The story is told that IBM
briefly considered a Unix
operating system for
the first PC
, but rejected it on the grounds that Unix was "too
"; they decided they wanted something simpler
for the masses
. What they ended up with, though, was of course a
little watered-down toy
which is indeed, on one level,
and easy to learn
, but only because it's so
; there isn't much to learn.
Complaint about Unix: command line interface is cryptic; hard to
remember command names; hard to remember to hit RETURN after
every command. "Improvement"
in MS-DOS: none; still uses command line.
Complaint about Unix: single-character command line options are obscure
and inconsistent. "Improvement" in MS-DOS: none; still uses
single-character option flags.
Complaint about Unix: too many dangerous, excessively-powerful
features. "Improvement" in MS-DOS: hardly any features at all.
Consider the MS-DOS find command, which is roughly
(very roughly) equivalent to the Unix grep.
Now, it's not too surprising that find supports no notion
of regular expression patterns to search for; regexps are
indeed complicated and obscure, so it's arguably appropriate for a simpler,
less-powerful system to support only fixed-pattern searches.
(In other words, what find is more equivalent to is fgrep.)
Now, what is surprising is that find doesn't
support wildcards in its input filename argument, either -- in other
words, you are restricted to searching for that one fixed
in just one file whose name you give explicitly. I am still at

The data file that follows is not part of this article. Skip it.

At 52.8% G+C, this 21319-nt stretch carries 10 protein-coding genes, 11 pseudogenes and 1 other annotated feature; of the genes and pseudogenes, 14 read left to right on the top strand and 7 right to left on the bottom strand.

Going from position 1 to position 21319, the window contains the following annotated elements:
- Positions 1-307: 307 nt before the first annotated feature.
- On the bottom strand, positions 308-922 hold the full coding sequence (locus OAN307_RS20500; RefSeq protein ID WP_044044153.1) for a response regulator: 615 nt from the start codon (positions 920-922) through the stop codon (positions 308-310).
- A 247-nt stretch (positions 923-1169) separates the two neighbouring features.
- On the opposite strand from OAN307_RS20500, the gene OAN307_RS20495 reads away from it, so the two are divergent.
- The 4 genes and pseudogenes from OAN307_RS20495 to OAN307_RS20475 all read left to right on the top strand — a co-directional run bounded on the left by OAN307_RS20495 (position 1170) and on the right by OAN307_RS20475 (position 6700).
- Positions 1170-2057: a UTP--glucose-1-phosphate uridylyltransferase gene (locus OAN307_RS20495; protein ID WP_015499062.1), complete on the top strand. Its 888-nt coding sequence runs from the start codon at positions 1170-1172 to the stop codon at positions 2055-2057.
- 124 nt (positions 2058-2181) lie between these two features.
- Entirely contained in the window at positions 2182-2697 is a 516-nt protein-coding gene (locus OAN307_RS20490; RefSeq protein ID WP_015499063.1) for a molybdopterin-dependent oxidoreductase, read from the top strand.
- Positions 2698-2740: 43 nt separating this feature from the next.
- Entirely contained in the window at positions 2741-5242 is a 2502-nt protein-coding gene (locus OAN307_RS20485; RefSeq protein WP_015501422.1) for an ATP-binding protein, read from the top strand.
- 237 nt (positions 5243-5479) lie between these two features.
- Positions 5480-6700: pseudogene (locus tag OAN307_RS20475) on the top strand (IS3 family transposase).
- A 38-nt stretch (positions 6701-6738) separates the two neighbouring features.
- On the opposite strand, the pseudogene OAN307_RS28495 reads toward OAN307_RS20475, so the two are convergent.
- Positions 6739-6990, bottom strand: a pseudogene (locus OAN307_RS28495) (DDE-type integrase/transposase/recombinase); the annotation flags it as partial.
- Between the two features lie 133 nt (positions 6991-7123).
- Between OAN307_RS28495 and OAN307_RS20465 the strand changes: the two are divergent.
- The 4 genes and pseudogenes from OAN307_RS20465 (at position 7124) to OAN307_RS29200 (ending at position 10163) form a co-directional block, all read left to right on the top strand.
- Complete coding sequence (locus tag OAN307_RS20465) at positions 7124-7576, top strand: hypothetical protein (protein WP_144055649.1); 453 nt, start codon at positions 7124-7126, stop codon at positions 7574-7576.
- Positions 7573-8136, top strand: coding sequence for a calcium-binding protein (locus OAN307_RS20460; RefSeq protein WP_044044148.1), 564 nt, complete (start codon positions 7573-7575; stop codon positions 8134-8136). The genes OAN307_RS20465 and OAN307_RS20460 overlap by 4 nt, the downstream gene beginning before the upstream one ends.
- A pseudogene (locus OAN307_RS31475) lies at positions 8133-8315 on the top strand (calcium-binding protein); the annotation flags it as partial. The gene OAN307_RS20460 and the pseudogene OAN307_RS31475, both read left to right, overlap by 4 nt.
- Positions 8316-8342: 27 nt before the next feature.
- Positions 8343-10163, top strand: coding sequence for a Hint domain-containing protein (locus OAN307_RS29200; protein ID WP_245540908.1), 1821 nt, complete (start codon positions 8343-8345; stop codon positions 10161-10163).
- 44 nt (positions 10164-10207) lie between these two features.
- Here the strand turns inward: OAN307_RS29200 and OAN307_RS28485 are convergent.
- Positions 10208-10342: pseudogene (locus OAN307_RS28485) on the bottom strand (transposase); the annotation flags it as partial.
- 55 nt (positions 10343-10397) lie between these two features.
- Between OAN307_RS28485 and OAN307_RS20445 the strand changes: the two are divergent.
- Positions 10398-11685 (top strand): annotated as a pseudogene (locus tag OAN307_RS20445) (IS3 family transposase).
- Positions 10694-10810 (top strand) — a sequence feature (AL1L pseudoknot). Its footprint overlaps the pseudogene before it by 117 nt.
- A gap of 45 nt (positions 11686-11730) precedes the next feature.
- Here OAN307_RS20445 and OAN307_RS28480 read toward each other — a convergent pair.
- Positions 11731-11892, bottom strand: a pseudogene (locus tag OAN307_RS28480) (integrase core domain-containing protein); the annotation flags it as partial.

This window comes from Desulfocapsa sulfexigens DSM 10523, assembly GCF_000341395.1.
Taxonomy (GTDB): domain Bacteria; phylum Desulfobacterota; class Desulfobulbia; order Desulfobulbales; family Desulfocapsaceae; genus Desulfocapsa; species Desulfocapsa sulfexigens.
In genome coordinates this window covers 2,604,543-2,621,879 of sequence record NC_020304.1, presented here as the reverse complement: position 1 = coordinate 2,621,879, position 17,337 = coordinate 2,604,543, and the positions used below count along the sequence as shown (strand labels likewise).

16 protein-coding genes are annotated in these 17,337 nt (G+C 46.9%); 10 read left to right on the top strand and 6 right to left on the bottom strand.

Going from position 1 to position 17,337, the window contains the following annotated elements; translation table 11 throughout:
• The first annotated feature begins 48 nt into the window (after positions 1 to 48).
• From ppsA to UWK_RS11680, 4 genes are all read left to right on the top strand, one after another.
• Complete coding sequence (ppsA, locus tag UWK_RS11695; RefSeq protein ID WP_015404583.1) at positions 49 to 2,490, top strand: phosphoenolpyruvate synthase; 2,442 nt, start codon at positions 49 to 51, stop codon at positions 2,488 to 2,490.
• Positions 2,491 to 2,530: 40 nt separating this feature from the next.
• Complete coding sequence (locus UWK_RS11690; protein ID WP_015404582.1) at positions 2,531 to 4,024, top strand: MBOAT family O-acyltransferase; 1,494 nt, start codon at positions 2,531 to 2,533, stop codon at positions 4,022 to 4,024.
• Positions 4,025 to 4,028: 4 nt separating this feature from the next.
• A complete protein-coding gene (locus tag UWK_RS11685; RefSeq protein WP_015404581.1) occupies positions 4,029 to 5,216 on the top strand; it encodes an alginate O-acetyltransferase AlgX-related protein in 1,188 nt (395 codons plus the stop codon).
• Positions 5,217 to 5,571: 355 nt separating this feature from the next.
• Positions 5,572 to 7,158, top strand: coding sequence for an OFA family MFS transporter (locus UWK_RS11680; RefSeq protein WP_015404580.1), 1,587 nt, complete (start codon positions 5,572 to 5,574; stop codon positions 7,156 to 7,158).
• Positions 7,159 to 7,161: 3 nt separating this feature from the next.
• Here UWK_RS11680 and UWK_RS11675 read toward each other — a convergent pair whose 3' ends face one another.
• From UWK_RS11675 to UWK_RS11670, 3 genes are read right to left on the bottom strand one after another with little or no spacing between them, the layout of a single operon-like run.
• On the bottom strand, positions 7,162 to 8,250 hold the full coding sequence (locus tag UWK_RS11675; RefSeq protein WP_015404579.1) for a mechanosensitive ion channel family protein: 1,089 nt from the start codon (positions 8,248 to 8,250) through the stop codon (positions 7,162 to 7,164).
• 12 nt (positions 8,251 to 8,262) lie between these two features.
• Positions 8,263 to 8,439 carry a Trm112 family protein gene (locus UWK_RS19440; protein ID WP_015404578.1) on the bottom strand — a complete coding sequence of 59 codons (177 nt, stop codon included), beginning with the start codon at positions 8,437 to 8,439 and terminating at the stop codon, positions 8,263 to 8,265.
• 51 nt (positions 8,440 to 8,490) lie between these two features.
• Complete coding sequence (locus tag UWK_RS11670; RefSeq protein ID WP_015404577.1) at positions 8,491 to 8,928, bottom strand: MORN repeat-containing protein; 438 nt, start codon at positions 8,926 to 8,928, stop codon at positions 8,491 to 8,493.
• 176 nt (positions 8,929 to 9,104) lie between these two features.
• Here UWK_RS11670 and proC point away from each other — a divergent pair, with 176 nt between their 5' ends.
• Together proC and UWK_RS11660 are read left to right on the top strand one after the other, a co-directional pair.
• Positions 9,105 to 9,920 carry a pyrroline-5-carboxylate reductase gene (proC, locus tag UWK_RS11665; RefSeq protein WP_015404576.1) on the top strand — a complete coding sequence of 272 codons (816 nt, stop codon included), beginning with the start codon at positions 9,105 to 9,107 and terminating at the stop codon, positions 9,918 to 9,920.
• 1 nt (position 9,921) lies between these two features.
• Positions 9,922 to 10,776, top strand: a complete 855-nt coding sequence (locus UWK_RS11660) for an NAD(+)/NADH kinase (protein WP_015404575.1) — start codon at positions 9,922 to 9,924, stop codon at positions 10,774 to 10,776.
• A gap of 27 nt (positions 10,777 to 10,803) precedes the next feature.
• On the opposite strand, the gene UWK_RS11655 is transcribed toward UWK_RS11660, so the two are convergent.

a loss to explain what the find command could ever have
been useful for, since nine times out of ten, you're not sure
which file contains the string you're looking for, and the
reason you want a string-finding command is to
search in a number of files to find it.
Among the nicest features of MS-DOS is the extreme robustness
of its filesystem. You can shut a DOS machine off with the
power switch and never (well, hardly ever) lose any data.
But this resiliency comes at a terrible, terrible price:
all data is written directly to disk, immediately,
There is no disk block caching, which means there's nothing
lying around unwritten when you hit that power switch, but which
also means you do an awful lot of waiting for stuff to write to
during which time you can't do anything. You spend even more
time waiting for stuff to be read from disk, because not only
isn't there any caching or any writebehind -- of course there
isn't any readahead either.
[Disclaimer: I'm sure some latter-day version of MS-DOS eventually acquired some semblance of disk caching,
and that the find command eventually learned how to grok/glob wildcarded filenames, but not anywhere in at least the first 5 versions, as far as I can remember...]